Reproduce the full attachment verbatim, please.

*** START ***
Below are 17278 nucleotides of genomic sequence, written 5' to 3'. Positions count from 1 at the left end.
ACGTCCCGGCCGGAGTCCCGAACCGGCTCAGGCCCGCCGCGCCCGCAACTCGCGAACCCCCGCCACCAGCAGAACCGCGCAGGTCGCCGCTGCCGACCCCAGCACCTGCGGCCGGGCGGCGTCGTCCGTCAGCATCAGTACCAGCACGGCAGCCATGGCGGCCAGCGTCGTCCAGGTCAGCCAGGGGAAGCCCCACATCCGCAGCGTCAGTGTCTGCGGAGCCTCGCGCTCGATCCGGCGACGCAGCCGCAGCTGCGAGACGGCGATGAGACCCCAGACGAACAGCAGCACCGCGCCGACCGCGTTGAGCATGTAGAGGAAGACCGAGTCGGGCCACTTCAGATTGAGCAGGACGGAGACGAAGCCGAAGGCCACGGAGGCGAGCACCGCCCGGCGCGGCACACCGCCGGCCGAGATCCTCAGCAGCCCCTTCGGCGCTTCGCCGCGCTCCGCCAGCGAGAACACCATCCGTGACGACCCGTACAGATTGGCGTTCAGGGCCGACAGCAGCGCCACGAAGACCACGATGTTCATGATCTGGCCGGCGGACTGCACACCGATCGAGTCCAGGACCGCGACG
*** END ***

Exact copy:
Below are 17278 nucleotides of genomic sequence, written 5' to 3'. Positions count from 1 at the left end.
ACGTCCCGGCCGGAGTCCCGAACCGGCTCAGGCCCGCCGCGCCCGCAACTCGCGAACCCCCGCCACCAGCAGAACCGCGCAGGTCGCCGCTGCCGACCCCAGCACCTGCGGCCGGGCGGCGTCGTCCGTCAGCATCAGTACCAGCACGGCAGCCATGGCGGCCAGCGTCGTCCAGGTCAGCCAGGGGAAGCCCCACATCCGCAGCGTCAGTGTCTGCGGAGCCTCGCGCTCGATCCGGCGACGCAGCCGCAGCTGCGAGACGGCGATGAGACCCCAGACGAACAGCAGCACCGCGCCGACCGCGTTGAGCATGTAGAGGAAGACCGAGTCGGGCCACTTCAGATTGAGCAGGACGGAGACGAAGCCGAAGGCCACGGAGGCGAGCACCGCCCGGCGCGGCACACCGCCGGCCGAGATCCTCAGCAGCCCCTTCGGCGCTTCGCCGCGCTCCGCCAGCGAGAACACCATCCGTGACGACCCGTACAGATTGGCGTTCAGGGCCGACAGCAGCGCCACGAAGACCACGATGTTCATGATCTGGCCGGCGGACTGCACACCGATCGAGTCCAGGACCGCGACG